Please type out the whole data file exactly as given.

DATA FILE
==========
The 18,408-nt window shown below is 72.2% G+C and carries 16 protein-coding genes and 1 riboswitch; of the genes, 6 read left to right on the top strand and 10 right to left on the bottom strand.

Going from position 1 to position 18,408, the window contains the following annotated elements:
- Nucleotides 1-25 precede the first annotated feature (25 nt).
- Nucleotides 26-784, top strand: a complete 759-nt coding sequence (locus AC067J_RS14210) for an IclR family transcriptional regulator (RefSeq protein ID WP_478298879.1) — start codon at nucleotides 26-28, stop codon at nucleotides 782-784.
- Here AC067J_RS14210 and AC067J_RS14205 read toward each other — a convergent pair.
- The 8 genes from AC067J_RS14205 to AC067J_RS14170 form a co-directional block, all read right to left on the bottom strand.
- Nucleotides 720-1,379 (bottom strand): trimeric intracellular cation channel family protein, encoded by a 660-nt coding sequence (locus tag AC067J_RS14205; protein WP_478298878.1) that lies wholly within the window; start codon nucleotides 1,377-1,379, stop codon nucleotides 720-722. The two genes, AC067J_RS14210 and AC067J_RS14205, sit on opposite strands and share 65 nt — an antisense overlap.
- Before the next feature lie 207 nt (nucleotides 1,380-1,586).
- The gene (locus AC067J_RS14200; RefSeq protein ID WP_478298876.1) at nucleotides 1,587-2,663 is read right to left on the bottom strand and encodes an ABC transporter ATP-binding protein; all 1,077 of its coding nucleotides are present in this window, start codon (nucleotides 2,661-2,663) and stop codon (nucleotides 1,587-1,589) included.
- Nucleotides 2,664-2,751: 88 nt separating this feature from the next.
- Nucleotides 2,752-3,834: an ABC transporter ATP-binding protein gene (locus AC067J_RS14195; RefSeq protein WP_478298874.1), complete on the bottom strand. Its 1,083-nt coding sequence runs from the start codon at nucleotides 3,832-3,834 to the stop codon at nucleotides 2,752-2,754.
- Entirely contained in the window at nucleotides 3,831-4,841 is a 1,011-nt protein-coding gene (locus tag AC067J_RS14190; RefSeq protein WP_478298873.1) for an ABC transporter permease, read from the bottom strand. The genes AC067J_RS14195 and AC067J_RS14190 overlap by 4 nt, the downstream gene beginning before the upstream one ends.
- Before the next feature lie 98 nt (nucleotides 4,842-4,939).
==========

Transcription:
The 18,408-nt window shown below is 72.2% G+C and carries 16 protein-coding genes and 1 riboswitch; of the genes, 6 read left to right on the top strand and 10 right to left on the bottom strand.

Going from position 1 to position 18,408, the window contains the following annotated elements:
- Nucleotides 1-25 precede the first annotated feature (25 nt).
- Nucleotides 26-784, top strand: a complete 759-nt coding sequence (locus AC067J_RS14210) for an IclR family transcriptional regulator (RefSeq protein ID WP_478298879.1) — start codon at nucleotides 26-28, stop codon at nucleotides 782-784.
- Here AC067J_RS14210 and AC067J_RS14205 read toward each other — a convergent pair.
- The 8 genes from AC067J_RS14205 to AC067J_RS14170 form a co-directional block, all read right to left on the bottom strand.
- Nucleotides 720-1,379 (bottom strand): trimeric intracellular cation channel family protein, encoded by a 660-nt coding sequence (locus tag AC067J_RS14205; protein WP_478298878.1) that lies wholly within the window; start codon nucleotides 1,377-1,379, stop codon nucleotides 720-722. The two genes, AC067J_RS14210 and AC067J_RS14205, sit on opposite strands and share 65 nt — an antisense overlap.
- Before the next feature lie 207 nt (nucleotides 1,380-1,586).
- The gene (locus AC067J_RS14200; RefSeq protein ID WP_478298876.1) at nucleotides 1,587-2,663 is read right to left on the bottom strand and encodes an ABC transporter ATP-binding protein; all 1,077 of its coding nucleotides are present in this window, start codon (nucleotides 2,661-2,663) and stop codon (nucleotides 1,587-1,589) included.
- Nucleotides 2,664-2,751: 88 nt separating this feature from the next.
- Nucleotides 2,752-3,834: an ABC transporter ATP-binding protein gene (locus AC067J_RS14195; RefSeq protein WP_478298874.1), complete on the bottom strand. Its 1,083-nt coding sequence runs from the start codon at nucleotides 3,832-3,834 to the stop codon at nucleotides 2,752-2,754.
- Entirely contained in the window at nucleotides 3,831-4,841 is a 1,011-nt protein-coding gene (locus tag AC067J_RS14190; RefSeq protein WP_478298873.1) for an ABC transporter permease, read from the bottom strand. The genes AC067J_RS14195 and AC067J_RS14190 overlap by 4 nt, the downstream gene beginning before the upstream one ends.
- Before the next feature lie 98 nt (nucleotides 4,842-4,939).